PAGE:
Team & Leadership development

Francis Becks Consulting

Francis Becks is a strategy and leadership development firm based in the Brantford and Greater Toronto Areas. We bring a strengths-focused approach to developing leaders, restructuring businesses and coaching teams to their full potential.

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What it Means to Be a Leader

To lead others, you first need to lead yourself.

We'll be breaking this conversation up into several blog posts, and let's commence the "What Does it Mean to Be a Leader" conversation with the idea of leading ourselves first.

1. Be proactive.

The conversation starts with looking at me.

Re-active people: respond to the circumstances.

Proactive people: choose their life/path/values and circumstances happen around them.

Our language will show if we are thinking pro-actively or reactively.

“He makes me mad.”

“There’s nothing I can do.”

“Let’s look at alternatives.”

These become self-fulfilling prophesies.

You choose your response. Your behaviour isn’t caused by circumstances.

 

Are you giving someone else power over your emotions?

Every time you think the problem is OUT THERE that thought is the problem.

if you are constantly critical of your relationships/teams/partners (instead of dealing with your own crap), then you 1. validate them in their response and box them into that negative behaviour. 2. are saying that you are a powerless victim in a negative situation.)


If, instead, you work on yourself, you’re giving the other person the space to grow in a safe place.

The Art of Listening

There are so many things we could say about the art of listening, so we will break it down into a few different posts.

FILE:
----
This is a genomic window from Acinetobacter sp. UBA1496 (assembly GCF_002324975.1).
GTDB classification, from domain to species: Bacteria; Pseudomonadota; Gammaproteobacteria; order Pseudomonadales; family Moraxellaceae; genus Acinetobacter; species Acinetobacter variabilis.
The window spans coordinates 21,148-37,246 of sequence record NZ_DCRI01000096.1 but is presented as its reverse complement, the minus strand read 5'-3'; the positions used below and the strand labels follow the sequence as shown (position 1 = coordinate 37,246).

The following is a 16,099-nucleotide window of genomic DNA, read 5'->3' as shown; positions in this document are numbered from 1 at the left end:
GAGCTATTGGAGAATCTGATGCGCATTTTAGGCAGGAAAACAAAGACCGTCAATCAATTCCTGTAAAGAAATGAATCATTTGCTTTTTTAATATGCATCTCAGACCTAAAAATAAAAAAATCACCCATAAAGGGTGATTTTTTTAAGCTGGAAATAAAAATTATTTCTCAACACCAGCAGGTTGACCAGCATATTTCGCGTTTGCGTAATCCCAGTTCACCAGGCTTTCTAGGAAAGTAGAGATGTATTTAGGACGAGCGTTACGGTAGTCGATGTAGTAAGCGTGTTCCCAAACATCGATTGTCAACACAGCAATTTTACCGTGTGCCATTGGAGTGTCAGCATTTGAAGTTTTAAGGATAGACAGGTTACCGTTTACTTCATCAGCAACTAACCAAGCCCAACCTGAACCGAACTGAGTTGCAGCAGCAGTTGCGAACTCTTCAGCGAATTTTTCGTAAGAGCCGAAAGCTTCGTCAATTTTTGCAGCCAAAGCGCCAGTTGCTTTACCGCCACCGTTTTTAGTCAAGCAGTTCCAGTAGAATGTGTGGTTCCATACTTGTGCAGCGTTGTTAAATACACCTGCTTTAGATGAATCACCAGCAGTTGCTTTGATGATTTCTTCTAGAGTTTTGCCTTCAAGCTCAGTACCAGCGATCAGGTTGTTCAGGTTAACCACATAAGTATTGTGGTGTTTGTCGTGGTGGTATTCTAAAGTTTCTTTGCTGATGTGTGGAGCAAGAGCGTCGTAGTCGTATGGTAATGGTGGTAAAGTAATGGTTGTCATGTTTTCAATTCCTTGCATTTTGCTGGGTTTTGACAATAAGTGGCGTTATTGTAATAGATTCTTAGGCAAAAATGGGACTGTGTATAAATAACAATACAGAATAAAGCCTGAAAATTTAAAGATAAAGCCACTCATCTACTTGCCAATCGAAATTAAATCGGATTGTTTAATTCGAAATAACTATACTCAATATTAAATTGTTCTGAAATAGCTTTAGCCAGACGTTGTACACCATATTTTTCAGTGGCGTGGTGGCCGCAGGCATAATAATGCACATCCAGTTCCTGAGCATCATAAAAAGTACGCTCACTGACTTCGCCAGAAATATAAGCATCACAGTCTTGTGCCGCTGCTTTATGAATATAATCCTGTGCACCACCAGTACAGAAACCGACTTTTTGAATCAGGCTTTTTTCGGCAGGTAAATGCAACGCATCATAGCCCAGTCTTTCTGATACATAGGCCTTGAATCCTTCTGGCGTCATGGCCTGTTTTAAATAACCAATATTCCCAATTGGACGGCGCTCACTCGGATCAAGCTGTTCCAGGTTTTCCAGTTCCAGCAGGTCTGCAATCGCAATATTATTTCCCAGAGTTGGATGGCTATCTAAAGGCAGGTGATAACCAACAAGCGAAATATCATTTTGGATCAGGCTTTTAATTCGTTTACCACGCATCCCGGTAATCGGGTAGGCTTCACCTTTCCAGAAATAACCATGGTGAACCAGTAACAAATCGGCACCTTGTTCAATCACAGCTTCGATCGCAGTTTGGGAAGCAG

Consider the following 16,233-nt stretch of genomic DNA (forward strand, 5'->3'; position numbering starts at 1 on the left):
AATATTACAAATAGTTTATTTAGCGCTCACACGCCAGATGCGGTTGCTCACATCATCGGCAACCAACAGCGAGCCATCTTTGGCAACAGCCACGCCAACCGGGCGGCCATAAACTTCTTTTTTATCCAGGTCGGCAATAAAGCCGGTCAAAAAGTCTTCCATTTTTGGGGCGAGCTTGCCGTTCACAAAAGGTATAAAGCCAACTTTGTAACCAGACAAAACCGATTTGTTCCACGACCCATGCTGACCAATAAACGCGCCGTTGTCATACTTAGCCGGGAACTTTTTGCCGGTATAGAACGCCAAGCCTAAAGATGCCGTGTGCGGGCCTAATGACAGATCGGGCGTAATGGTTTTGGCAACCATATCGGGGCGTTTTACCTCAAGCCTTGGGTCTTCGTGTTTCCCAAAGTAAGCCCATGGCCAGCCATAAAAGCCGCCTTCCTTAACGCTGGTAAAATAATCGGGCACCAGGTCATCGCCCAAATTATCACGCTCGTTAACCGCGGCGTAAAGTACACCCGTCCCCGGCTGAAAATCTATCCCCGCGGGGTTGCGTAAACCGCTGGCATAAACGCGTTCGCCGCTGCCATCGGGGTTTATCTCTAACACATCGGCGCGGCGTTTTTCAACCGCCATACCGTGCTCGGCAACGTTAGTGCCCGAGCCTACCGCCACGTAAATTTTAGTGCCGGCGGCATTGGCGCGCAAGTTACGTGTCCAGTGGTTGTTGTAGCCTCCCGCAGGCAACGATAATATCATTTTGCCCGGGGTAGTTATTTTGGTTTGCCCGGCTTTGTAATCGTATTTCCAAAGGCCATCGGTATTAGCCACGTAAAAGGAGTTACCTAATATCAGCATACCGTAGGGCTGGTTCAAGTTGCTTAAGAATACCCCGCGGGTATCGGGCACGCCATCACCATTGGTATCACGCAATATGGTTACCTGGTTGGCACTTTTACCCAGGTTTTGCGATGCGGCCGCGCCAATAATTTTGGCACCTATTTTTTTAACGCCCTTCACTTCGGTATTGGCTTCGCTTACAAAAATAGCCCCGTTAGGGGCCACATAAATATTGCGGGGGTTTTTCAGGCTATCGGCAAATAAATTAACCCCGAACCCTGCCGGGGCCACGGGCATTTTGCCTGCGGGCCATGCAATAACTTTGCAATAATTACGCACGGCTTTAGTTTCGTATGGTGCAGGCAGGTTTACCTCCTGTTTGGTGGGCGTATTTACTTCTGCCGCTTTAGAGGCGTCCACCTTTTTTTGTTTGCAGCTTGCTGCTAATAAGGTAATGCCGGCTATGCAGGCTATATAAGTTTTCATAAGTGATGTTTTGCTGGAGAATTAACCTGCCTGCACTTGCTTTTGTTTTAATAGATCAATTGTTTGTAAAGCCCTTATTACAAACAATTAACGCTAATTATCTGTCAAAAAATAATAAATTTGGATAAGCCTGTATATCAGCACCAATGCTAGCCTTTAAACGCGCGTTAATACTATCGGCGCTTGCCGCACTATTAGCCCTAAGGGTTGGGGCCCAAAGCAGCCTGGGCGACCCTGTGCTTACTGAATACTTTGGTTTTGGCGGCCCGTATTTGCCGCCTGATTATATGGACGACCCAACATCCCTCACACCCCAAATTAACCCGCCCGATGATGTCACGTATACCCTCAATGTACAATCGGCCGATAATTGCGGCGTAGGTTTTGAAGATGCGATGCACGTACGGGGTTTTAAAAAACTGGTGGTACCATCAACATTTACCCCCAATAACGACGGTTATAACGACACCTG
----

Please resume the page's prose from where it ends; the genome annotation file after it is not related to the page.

Let's start with this.

Stop whatever you are doing, put down your phone and listen to what you can hear. From my desk I can hear the sound of a passing car, the dripping of a faucet.

But how often do we take the time to stop everything and fully engage with and listen to the person right in front of us?

I believe it's becoming a lost art.

Beyond that, we often listen with the intent to reply, or expecting a certain answer rather than to hear/understand.

 

We often listening autobiographically, through our own hearing lens. Take the time to step back over the next few days and as you are engaged in conversations with those around you, pay attention to them, and also how you want to respond.

As they are talking are you doing one of the following?

Evaluating: You judge and then either agree or disagree.

Probing: You ask questions from your own frame of reference.

Advising: You give counsel, advice, and solutions to problems.

Interpreting: You analyze others' motives and behaviours based on your own experiences.

Listening builds trust.

Listening builds trust.

 

There is so much value in actually listening to those around us. Among other things, Listening builds trust and promotes a feeling of safety.